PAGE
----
Paper Princess Page 11

They all follow like baby ducks. Or maybe the better analogy is soldiers.

“I’m sorry.” Callum heaves a sigh. “I don’t know why they’re so upset. I planned on driving you to school regardless. I just hoped they’d be more…welcoming.”

The smell of burning eggs has us both turning toward the stove. “Shit,” he curses. I move next to him and see a dark congealing mess. He smiles ruefully. “I never cook but I figured I couldn’t screw eggs up. Guess I was wrong.”

So he never cooks but he does for some strange girl he brought home? Not hard to see the source of resentment.

“Are you hungry? Because I’m okay with fruit and yogurt.” Fresh fruit is something I haven’t had the privilege of eating often. Fresh anything is a sign of privilege.

“Starving actually.” He gives me a pitiful look.

“I can cook some eggs”—before I can even finish, he pulls out a package of bacon—“and bacon if you have it.”

As I cook, Callum leans against the counter.

“So five boys, huh? That’s a handful.”

“Their mother died two years ago. They’ve never really recovered. None of us have. Maria was the glue that held us together.” He shoves a hand through his hair. “I wasn’t around much before she died. Atlantic Aviation was going through a rough time and I was chasing deals around the globe.” He lets out a gusty sigh. “The business, I’ve managed to turn around…the family is still a work in progress.”

Based on what I saw of his sons, I don’t think they’re even close to the bend in the road, but Callum’s parenting skills aren’t any of my business. I make a noncommittal noise at the back of my throat that Callum takes as encouragement to continue.

“Gideon’s the oldest. He’s away at college but comes home on the weekends. I think he must be seeing someone around town but I don’t know who. You should meet him tonight.”

Goodie. Not. “That’d be nice.” In the way an enema is nice.

“I’d like to take you over to the school, get you enrolled. After we get you squared away, Brooke—that’s my girlfriend—has offered to take you shopping. I figure you can start school on Monday.”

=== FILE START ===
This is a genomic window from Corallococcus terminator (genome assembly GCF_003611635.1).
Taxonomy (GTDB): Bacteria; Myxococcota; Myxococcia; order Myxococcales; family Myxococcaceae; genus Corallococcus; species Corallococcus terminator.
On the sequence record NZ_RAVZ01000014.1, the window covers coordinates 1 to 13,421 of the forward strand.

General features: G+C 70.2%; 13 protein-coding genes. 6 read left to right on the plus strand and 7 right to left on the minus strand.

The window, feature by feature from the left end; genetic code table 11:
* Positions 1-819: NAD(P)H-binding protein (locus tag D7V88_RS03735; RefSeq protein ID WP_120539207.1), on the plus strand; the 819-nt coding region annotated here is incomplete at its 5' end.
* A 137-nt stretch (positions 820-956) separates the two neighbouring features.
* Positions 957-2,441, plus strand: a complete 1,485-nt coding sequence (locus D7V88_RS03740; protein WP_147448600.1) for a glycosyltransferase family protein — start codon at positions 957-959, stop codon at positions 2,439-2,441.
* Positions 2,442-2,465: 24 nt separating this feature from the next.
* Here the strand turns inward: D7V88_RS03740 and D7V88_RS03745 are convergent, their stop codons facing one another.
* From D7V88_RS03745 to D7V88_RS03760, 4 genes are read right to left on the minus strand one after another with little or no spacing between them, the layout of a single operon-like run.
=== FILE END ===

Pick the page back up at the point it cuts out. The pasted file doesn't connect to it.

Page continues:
“How far behind am I?”

“Classes started two weeks ago. I’ve seen your grades, so I think you’ll be fine,” he reassures me.

“Your PIs must be pretty good if you have my school records.” I frown into the eggs.

“You’ve moved around a lot, but yes, eventually when I found out your mother’s full name, it wasn’t too hard to backtrack and obtain everything I needed.”

“Mom did the best she could with me.” I jut out my chin.

“She stripped. Did she force you to do that, too?” Callum reacts angrily.

“No, I did that all on my own.” I slap his eggs onto a plate. He can cook his own stupid bacon. No one gets to run down my mom in front of me.

Callum grabs my arm. “Look, I—”

“Am I interrupting something?” A cold voice sounds from the doorway.

I whip around and see Reed. His voice is icy but his eyes are full of fire. He doesn’t like me standing close to his dad. I know it’s a total dick move, but something drives me to step even closer to Callum, almost under his arm. Callum’s paying attention to his son, so he doesn’t realize the reason for my sudden closeness. But Reed’s narrowed eyes tell me he gets the message.